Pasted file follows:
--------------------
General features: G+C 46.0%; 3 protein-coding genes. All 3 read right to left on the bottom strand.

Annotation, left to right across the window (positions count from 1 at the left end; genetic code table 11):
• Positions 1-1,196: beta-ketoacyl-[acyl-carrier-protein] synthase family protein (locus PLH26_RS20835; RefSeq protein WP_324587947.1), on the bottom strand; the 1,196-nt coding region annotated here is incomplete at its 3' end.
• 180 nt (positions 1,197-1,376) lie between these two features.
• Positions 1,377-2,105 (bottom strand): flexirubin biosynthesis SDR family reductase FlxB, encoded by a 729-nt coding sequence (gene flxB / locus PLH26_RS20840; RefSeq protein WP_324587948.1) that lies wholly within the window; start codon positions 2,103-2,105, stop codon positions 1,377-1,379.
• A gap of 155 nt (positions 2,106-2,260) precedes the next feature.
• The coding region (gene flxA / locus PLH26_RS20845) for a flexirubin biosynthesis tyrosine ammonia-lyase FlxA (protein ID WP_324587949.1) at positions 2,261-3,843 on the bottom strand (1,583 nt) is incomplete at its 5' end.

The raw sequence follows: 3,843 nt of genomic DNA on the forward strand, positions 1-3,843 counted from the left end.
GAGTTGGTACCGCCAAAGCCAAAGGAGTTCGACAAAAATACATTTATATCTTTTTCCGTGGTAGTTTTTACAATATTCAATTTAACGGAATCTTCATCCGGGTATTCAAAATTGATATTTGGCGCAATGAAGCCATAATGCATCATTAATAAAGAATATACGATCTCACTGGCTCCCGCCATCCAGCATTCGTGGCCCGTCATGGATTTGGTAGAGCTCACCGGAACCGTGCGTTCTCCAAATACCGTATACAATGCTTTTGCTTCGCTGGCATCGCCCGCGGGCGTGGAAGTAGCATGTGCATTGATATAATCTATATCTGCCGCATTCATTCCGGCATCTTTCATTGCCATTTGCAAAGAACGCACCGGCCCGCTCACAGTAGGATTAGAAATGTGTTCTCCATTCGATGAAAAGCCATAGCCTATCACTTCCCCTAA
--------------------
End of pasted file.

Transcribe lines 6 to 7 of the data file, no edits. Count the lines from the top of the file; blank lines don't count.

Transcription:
• A gap of 155 nt (positions 2,106-2,260) precedes the next feature.
• The coding region (gene flxA / locus PLH26_RS20845) for a flexirubin biosynthesis tyrosine ammonia-lyase FlxA (protein ID WP_324587949.1) at positions 2,261-3,843 on the bottom strand (1,583 nt) is incomplete at its 5' end.